THE BLOG
10/31/2016 10:11 pm ET Updated Nov 01, 2017

Depression as a Starting Point for Change

It takes guts to admit to yourself that things aren't going really well. It takes courage to talk to your nearest and dearest friends about the difficulties that you're going through. There is certain stigma in society, built upon the foundation of an egotistical thinking, which implies that having problems -- being depressed -- is a sign of weakness.

Research shows that in America, the main cause of stress in a household is associated with stress at the workplace. Dealing with lousy managers, lazy coworkers, and being exposed to a pressurizing environment will undoubtedly start to take a toll on you.

The world, in this regard, can certainly share a similar sentiment: we're living in the dark ages of economic and emotional stability, even equality for that matter.

Becoming an adult.

Although depression, anxiety, and social stigma exist during the period of adolescence, the aftermath starts to become visible only after a certain age, perhaps at a time in your life when you're being exposed to a larger number of adults who are not only dealing with their own stresses, but manage to provoke difficult emotions within yourself; all of which are associated with the things that have happened to you in the past.

It takes a certain determination to switch depression off, to use it as a tool for growth, rather than a tool for self-sabotage.

The answer lies in the question.

It's easy to numb your pain. It's easy to go out for drinks, to cry about your problems and then forget about them momentarily. It's easy to reinforce anger and sadness by rehashing the same experience in your mind a thousand times. It never did any good to me, so I can't image it doing any good for anyone else. Numbing pain is not the answer for finding a solution as to why you're depressed in the first place. If I learned anything from spending several years in lonely solitude, it's this: the answers to your depressive behaviors and patterns lie within you, not somewhere in the external world.

When you prepare dinner for yourself, and your family, why did you do it? Was it because you love them, or because it's something that needs to be done every single day as part of life? What if the core reason for doing it was the fact that humans need to feed their hunger, a quintessential part of the human life is to nourish the body with food. So, if you can find the core reason for needing food, can you not do the same for finding the ultimate reason for your depression?

Why am I depressed?

Just by asking a simple question, without judging yourself, it's possible to hear the underlying reason for why you're feeling a certain way. Whenever I'm going through a difficult time, that is my ultimate question to ask myself, because unless I do -- I find myself drifting away deeper and deeper into the rabbit hole of an endless loop that starts to creep up on my awareness as some sort of a hatred machine for everything around me.

What to do with the answer.

You might be wondering, what's next? What comes next after getting the answer? It's simple, what comes next is internal change in how you approach your depressive behaviors, fears and anxieties about anything in the external world. It's unprecedented how many of us have become professional suppressors of our own emotions, yet all it takes is to bring awareness into that which is driving us crazy, and within that split moment things start to change immediately.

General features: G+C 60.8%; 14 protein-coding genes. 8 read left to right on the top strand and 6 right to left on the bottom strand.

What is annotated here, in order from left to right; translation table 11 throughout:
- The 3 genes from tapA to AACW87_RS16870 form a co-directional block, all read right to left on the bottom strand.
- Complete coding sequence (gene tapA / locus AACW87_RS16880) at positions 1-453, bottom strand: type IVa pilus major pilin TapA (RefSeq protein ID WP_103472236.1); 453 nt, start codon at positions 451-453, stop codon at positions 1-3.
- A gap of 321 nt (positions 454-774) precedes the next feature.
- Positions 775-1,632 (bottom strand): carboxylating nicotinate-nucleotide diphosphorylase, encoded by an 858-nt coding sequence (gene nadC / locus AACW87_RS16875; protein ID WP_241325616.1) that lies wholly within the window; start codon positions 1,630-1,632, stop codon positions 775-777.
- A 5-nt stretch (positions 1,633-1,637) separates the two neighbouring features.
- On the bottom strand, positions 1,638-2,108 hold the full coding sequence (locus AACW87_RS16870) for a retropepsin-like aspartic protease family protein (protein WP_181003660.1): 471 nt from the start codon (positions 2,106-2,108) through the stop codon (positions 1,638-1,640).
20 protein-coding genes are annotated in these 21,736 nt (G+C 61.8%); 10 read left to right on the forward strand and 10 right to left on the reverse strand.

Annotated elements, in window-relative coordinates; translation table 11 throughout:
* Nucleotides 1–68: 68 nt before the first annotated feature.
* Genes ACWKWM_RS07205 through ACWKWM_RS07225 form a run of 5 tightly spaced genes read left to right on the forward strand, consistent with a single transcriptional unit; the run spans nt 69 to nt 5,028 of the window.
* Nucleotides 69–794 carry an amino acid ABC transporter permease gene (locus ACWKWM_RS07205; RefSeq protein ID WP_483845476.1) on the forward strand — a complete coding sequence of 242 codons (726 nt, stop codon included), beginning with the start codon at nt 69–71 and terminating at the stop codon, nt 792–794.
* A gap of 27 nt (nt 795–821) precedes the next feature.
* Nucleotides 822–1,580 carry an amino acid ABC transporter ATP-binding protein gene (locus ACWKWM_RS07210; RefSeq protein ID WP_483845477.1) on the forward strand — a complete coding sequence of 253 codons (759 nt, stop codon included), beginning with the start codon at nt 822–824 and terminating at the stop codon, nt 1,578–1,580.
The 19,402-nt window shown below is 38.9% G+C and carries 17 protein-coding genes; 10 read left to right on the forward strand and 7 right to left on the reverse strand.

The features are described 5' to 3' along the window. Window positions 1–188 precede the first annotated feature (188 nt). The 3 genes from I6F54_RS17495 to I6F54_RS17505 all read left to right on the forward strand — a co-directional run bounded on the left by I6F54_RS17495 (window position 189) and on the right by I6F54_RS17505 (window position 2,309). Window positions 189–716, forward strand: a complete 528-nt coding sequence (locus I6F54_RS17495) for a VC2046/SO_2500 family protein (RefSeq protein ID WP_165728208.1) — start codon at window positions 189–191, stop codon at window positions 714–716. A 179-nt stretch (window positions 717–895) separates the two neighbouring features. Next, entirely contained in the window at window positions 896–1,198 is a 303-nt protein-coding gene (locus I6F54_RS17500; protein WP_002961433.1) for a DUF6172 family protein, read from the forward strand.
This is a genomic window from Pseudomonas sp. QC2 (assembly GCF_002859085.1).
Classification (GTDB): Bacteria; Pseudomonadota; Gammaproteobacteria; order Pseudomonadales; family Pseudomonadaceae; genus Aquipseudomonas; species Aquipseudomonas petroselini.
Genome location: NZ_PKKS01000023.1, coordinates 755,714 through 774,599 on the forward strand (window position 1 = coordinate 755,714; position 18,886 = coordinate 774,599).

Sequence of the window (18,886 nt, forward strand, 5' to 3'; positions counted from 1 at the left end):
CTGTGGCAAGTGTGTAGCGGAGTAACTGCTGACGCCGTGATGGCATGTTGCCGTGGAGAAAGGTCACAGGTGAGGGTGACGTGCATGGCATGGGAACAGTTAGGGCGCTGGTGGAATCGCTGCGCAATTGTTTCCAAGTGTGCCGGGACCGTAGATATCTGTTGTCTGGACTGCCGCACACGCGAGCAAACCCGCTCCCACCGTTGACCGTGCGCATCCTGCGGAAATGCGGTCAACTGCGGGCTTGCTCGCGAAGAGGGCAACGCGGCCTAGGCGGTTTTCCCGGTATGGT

The ego begins to lose its grip over what has happened in the past, because you're starting to actively seek a solution, you're seeking the underlying root cause for the emotions that you're feeling.

During my teenage years, I developed the habit of being a bully. I bullied people because it was "fun", my close friends liked to do it as well, and I didn't really know any better. Then a few years later, I found myself on the other side of the coin, and became a target for others to bully me. At that time, things like karma or cause and effect never crossed my mind, but now in my mid-20's it is starting to make a lot more sense.

I had built this pitch-perfect picture in my mind of how another person should appear, and if he wasn't living up to those insane standards I was in the position to condemn him for not having the same luxuries as I did, of which I had very little regardless.

Pain stores itself in your body, your subconscious.

Our past experiences shape our present moment, the more we hold on to those experiences the less we get to experience of that which is already here in this moment. The more difficult our past experiences, and the less we invest to resolve emotions associated with them, the less joyful becomes the present moment. It's a time tested theory, yet we're still learning to navigate this concept for the purpose of becoming a better version of ourselves. In society today, it's hard to really take time for yourself to rejuvenate and heal, without having someone yell at the back of your mind that what you're doing is stupid, and pointless.

The irony lies in the fact that whoever does condemn you, for your humble choice to change, is likely to be dealing with emotional pain himself. My life changed completely at the age of 20, my old life had ran its course and I began to dedicate myself to mindfulness and meditation as a daily thing. It took my parents 3 years to accept that things have changed in my life, it has taken some of my friends to this day to learn how to let go of a version of me that is no longer there.

Yet, such is the journey of life. We, you, have the choice as to whether we want to hold onto things, or learn from them -- to accept the inevitable and push forward in a new direction.

Change will always start within.